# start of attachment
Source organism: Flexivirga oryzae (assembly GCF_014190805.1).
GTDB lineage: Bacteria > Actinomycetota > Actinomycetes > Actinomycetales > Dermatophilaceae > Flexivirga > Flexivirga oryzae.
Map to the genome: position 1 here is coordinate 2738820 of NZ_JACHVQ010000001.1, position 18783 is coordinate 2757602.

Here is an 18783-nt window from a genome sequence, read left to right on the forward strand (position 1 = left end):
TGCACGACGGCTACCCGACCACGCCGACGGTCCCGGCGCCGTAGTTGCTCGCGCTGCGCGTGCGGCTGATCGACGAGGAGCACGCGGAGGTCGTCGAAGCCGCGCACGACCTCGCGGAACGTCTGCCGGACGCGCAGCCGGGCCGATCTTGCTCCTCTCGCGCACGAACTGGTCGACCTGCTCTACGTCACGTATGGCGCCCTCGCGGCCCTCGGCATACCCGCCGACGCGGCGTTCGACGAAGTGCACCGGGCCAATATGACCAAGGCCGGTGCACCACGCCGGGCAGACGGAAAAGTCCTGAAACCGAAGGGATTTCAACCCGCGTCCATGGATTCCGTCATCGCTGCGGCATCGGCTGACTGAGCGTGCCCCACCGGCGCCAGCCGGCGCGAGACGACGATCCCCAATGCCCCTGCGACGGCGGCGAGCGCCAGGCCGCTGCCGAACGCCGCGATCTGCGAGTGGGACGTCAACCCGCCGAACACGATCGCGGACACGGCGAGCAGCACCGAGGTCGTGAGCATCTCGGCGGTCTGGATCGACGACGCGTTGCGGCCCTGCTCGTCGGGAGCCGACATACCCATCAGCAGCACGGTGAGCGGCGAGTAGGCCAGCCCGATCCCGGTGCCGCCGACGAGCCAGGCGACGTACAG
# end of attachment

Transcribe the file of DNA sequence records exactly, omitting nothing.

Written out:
Source organism: Flexivirga oryzae (assembly GCF_014190805.1).
GTDB lineage: Bacteria > Actinomycetota > Actinomycetes > Actinomycetales > Dermatophilaceae > Flexivirga > Flexivirga oryzae.
Map to the genome: position 1 here is coordinate 2738820 of NZ_JACHVQ010000001.1, position 18783 is coordinate 2757602.

Here is an 18783-nt window from a genome sequence, read left to right on the forward strand (position 1 = left end):
TGCACGACGGCTACCCGACCACGCCGACGGTCCCGGCGCCGTAGTTGCTCGCGCTGCGCGTGCGGCTGATCGACGAGGAGCACGCGGAGGTCGTCGAAGCCGCGCACGACCTCGCGGAACGTCTGCCGGACGCGCAGCCGGGCCGATCTTGCTCCTCTCGCGCACGAACTGGTCGACCTGCTCTACGTCACGTATGGCGCCCTCGCGGCCCTCGGCATACCCGCCGACGCGGCGTTCGACGAAGTGCACCGGGCCAATATGACCAAGGCCGGTGCACCACGCCGGGCAGACGGAAAAGTCCTGAAACCGAAGGGATTTCAACCCGCGTCCATGGATTCCGTCATCGCTGCGGCATCGGCTGACTGAGCGTGCCCCACCGGCGCCAGCCGGCGCGAGACGACGATCCCCAATGCCCCTGCGACGGCGGCGAGCGCCAGGCCGCTGCCGAACGCCGCGATCTGCGAGTGGGACGTCAACCCGCCGAACACGATCGCGGACACGGCGAGCAGCACCGAGGTCGTGAGCATCTCGGCGGTCTGGATCGACGACGCGTTGCGGCCCTGCTCGTCGGGAGCCGACATACCCATCAGCAGCACGGTGAGCGGCGAGTAGGCCAGCCCGATCCCGGTGCCGCCGACGAGCCAGGCGACGTACAG